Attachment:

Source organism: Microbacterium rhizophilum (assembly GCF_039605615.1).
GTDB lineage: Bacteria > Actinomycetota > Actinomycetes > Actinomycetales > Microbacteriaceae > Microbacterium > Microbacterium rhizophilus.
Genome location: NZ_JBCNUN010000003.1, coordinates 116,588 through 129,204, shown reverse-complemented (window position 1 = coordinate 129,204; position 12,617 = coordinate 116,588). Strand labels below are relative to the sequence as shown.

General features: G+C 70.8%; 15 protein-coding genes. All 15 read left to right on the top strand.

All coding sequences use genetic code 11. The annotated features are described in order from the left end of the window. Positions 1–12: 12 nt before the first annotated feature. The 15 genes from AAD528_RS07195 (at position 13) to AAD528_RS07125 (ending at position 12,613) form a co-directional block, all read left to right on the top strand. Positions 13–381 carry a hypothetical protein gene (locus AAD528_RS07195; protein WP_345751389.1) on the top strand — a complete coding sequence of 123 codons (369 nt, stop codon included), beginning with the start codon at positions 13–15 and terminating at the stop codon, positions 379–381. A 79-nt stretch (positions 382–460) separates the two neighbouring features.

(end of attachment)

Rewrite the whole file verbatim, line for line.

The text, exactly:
Source organism: Microbacterium rhizophilum (assembly GCF_039605615.1).
GTDB lineage: Bacteria > Actinomycetota > Actinomycetes > Actinomycetales > Microbacteriaceae > Microbacterium > Microbacterium rhizophilus.
Genome location: NZ_JBCNUN010000003.1, coordinates 116,588 through 129,204, shown reverse-complemented (window position 1 = coordinate 129,204; position 12,617 = coordinate 116,588). Strand labels below are relative to the sequence as shown.

General features: G+C 70.8%; 15 protein-coding genes. All 15 read left to right on the top strand.

All coding sequences use genetic code 11. The annotated features are described in order from the left end of the window. Positions 1–12: 12 nt before the first annotated feature. The 15 genes from AAD528_RS07195 (at position 13) to AAD528_RS07125 (ending at position 12,613) form a co-directional block, all read left to right on the top strand. Positions 13–381 carry a hypothetical protein gene (locus AAD528_RS07195; protein WP_345751389.1) on the top strand — a complete coding sequence of 123 codons (369 nt, stop codon included), beginning with the start codon at positions 13–15 and terminating at the stop codon, positions 379–381. A 79-nt stretch (positions 382–460) separates the two neighbouring features.